A state-mandated review of the district’s COVID relief spending found hundreds of thousands of dollars that went to ineligible expenses like staff travel and food and beverages. The 4,000-student district received nearly $17 million in federal COVID relief aid, or $4,276 per student.
Fraud findings have been few and far between so far
Despite these notable issues, fraudulent COVID relief spending appears to be a much smaller problem in K-12 education than in other areas.
“I am not seeing instances of what you would consider criminal fraud,” Russell said.
That’s in contrast the scale of improper spending of COVID relief aid for small businesses.
The Small Business Administration’s federal watchdog found $200 billion in federal funds that were defrauded by organizations taking improper advantage of the generous loans offered to small businesses during the early days of the pandemic.
All told, the Associated Press recently found that roughly 10 percent of the federal government’s total spending on COVID relief aid was lost to theft or misspending.
Thus far, the scale of fraud and misspending in education spending appears to be of a smaller magnitude, Russell said.
That’s true even when considering the legal definition of fraud, which is more expansive than what many laypeople assume.
The term “fraud” brings to mind embezzlement and corruption. But in school districts, it more often looks like “errors or omissions” that leave unanswered questions about where dollars went or who oversaw their movement. These often come as a result of staffers who simply don’t understand or don’t have the bandwidth to absorb every detail of the regulations.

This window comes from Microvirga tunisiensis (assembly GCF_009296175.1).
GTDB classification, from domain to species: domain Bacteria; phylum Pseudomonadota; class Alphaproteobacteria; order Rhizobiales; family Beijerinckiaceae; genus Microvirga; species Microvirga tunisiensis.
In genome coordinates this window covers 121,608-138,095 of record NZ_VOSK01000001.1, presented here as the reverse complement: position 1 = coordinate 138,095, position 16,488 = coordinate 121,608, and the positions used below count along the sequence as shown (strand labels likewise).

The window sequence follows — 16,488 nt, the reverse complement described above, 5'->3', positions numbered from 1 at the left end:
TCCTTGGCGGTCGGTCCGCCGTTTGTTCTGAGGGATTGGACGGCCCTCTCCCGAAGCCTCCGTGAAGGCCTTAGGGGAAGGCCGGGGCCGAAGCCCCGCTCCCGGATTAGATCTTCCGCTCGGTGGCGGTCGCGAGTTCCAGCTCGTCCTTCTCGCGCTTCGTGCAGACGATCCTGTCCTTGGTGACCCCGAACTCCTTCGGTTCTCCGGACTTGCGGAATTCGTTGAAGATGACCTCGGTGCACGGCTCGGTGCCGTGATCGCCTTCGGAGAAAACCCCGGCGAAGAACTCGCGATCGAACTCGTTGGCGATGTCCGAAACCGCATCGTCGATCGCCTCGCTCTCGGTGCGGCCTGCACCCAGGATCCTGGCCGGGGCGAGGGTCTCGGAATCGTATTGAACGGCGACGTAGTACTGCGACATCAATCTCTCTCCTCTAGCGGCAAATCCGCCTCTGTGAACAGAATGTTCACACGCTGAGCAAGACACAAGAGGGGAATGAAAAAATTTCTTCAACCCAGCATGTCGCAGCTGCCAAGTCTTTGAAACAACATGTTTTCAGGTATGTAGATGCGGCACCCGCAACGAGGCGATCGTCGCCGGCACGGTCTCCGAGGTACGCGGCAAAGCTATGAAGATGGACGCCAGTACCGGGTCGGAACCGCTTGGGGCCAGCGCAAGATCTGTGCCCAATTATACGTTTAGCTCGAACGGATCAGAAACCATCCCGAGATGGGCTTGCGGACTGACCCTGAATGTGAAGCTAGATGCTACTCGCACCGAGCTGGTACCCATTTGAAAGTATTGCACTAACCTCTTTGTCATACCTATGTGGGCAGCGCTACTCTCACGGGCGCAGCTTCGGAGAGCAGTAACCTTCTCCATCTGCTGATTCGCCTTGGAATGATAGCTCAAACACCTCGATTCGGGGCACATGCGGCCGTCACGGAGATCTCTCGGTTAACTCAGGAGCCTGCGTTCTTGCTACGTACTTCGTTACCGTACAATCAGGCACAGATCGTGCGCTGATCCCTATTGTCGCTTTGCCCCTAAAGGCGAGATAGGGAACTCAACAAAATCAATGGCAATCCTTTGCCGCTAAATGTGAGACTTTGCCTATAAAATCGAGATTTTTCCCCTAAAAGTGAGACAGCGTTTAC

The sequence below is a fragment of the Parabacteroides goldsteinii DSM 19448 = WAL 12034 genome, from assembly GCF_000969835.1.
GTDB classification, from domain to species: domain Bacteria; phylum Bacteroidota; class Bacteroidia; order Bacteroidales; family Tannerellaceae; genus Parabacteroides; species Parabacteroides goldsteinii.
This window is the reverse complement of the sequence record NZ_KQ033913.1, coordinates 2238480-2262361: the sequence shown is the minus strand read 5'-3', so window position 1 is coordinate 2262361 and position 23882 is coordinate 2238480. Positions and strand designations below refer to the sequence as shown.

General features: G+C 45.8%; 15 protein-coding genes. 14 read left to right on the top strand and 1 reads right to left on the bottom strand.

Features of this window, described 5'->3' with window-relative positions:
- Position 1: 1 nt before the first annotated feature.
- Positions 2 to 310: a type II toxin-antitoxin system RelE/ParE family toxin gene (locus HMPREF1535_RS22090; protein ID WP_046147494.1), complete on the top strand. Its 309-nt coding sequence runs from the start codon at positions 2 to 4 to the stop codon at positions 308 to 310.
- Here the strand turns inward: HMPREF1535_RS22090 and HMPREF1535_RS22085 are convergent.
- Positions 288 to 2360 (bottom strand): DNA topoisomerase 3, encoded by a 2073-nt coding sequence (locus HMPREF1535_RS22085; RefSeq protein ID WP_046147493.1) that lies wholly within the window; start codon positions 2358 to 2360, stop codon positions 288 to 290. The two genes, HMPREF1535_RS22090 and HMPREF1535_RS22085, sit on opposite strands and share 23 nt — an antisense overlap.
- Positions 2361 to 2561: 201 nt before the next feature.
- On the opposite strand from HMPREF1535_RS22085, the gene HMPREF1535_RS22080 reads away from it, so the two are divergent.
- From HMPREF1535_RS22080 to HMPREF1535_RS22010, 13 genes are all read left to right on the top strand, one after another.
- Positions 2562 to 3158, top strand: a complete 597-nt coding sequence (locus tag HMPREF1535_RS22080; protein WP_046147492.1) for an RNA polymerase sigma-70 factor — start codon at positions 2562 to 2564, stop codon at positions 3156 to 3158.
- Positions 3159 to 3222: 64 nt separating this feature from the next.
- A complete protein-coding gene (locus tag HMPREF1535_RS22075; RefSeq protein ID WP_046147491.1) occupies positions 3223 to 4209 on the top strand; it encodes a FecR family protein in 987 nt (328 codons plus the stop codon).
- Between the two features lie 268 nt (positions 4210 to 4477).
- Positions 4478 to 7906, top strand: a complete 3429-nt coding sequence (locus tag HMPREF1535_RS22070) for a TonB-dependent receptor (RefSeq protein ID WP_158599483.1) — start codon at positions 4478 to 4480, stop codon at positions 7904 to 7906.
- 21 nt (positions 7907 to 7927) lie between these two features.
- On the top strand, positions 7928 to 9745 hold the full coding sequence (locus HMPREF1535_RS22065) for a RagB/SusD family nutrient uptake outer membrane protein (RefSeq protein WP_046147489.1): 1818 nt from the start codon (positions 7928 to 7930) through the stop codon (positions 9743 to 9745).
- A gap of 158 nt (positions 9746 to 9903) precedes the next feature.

“We’re looking at management of federal dollars, and if there’s a loss or harm done to the government as a result of intentional act,” Russell said. “If you fail to detect instances of noncompliance or harms to the government, that may lead one to report to the legal counsel and to the government a potential fraud.”
Construction spending has been particularly tricky for districts to manage.
Many districts have used a portion of their ESSER dollars to fund new building projects or long-needed repairs. To comply with the law, they have to follow a range of protocols, including prioritizing materials produced in America and complying with federal wage and benefit standards for construction workers.
Russell said he’s seen many districts failing to meet some of those requirements. In some cases, he said, district leaders may not realize that a small-scale renovation project counts as “construction” as a whole new building would.
The unprecedented surge in federal funds to districts also led to a wider-than-usual range of district personnel getting involved in spending decisions.
Some people who were investing federal COVID relief funds probably lacked experience handling large amounts of federal money and familiarity with following proper spending procedures, Russell said. Those leaders should seek out or receive more training in the future so they can avoid auditor headaches later on, he said.
Next up for oversight: What are the outcomes of districts’ spending decisions?
Russell said auditors’ oversight of federal spending will soon shift toward a sharper focus on outcomes. Did districts spend money in ways that made a meaningful difference for students and staff? Did they implement procedures to track the outcomes of their spending decisions? Are they able to easily demonstrate to auditors how they arrived at their conclusions?
He also anticipates auditors focused on school spending will soon being paying closer attention to schools’ spending of federal COVID relief dollars from programs other than ESSER, such as the American Rescue Plan funds designated for local governments.